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Heel Tough Blog: Biggest Surprises and Disappointments Through Four Games

While another great day of college football commences around the country, the Tar Heels are in the midst of an early bye week for the second straight year after getting to 4-0 for the first time since 1997 last weekend. As we wait for the team to return to the field next weekend in Chapel Hill, let's look back on the first four games of the season with some of our biggest surprises and disappointments so far this year.


Kaimon Rucker

Charles LeClarie- USA Today Sports

Most people who follow this program expected much more production from Rucker this season in his second year in Gene Chizik’s system, but no one could have seen this start coming. Rucker’s 7.5 tackles for loss currently leads the ACC and is top ten nationally and is already a career-high, as are his 4.0 sacks. His 24 quarterback pressures are tied for the second most in the entire country and shows just how impactful he has been off the edge this season. The Tar Heels will need him to continue to be a force off the edge as they get fully into conference play and face some much stronger offenses than they have faced so far.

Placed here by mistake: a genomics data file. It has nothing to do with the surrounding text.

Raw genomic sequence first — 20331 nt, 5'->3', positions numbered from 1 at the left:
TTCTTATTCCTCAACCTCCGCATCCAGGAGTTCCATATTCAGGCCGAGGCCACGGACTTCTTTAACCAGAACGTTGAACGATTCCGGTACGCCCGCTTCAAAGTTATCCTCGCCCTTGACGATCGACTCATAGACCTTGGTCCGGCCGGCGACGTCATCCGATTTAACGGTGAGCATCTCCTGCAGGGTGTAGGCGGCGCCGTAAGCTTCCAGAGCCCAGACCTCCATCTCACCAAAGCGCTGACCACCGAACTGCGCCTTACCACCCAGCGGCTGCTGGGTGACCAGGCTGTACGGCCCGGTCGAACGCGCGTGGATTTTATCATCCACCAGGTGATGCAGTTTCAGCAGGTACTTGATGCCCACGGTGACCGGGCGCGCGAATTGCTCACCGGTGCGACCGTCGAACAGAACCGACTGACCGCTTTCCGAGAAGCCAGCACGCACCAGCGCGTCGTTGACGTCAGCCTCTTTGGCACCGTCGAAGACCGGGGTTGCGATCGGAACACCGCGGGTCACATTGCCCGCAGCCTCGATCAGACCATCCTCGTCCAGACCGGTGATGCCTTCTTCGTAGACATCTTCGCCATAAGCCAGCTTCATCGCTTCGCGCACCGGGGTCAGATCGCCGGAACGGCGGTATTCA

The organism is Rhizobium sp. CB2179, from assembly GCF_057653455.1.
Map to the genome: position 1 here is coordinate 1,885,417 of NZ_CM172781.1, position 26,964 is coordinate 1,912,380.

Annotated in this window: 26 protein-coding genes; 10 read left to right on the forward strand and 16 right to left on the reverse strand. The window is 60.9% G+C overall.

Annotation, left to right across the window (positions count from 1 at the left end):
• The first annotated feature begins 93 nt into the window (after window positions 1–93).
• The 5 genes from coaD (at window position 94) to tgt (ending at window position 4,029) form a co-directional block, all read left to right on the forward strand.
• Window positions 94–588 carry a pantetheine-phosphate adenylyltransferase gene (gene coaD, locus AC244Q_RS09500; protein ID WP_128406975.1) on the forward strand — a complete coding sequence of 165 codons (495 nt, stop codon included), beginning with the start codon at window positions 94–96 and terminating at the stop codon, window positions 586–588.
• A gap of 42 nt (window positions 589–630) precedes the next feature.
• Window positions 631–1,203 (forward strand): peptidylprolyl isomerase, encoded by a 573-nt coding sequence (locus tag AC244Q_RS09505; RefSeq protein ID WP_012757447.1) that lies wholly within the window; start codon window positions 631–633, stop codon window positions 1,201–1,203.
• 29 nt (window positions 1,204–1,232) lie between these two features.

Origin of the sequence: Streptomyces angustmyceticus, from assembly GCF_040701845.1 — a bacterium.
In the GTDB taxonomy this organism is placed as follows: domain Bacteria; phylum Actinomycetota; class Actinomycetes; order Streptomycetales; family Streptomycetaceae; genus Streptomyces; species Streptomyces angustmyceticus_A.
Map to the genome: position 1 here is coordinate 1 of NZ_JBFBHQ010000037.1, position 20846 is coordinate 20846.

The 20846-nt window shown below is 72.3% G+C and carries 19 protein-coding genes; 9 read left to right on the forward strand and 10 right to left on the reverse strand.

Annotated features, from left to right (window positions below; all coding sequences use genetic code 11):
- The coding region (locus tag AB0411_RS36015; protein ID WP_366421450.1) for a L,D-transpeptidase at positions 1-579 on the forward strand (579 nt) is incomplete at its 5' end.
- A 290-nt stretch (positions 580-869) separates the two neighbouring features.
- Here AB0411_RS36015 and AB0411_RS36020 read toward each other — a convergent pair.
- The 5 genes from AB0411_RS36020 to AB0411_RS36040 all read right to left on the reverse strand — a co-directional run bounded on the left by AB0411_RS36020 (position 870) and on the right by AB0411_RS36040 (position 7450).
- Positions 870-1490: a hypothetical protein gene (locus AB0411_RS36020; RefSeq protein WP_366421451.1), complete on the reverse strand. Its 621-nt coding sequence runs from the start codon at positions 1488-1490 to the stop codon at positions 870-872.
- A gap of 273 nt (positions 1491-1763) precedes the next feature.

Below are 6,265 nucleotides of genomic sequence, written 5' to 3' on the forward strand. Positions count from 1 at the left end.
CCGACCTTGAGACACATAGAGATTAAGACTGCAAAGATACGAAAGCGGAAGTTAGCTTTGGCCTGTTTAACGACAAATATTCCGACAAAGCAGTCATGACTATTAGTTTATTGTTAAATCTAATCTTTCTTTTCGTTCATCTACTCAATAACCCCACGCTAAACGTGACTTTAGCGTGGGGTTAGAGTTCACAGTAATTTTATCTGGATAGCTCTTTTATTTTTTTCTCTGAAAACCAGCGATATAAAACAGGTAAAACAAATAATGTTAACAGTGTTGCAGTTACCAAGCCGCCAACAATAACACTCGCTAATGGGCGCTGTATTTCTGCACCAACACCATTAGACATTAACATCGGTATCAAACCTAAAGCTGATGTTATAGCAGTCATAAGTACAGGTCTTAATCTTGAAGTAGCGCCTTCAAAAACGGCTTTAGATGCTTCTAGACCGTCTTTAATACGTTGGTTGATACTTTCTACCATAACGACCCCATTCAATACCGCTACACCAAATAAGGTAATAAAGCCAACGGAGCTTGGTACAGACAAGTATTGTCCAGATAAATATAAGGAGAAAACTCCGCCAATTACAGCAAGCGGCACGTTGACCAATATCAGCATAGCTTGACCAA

Alijah Huzzie

Greg Fiume- Getty Images

The staff raved all offseason about and we can see why. The East Tennessee State transfer is coming off of one of the best performances of anyone in college football this season, with two interceptions and a punt return against Pittsburgh and that is just part of what has been a great four games for him. Huzzie has allowed just 11 catches on his 27 targets so far this season for 114 yards and has yet to allow a touchdown so far this year. He will certainly be challenged more in the final eight games, but it feels like the team final has someone that can be trusted down in and down out in coverage.

J.J. Jones

John Byrum- Getty Images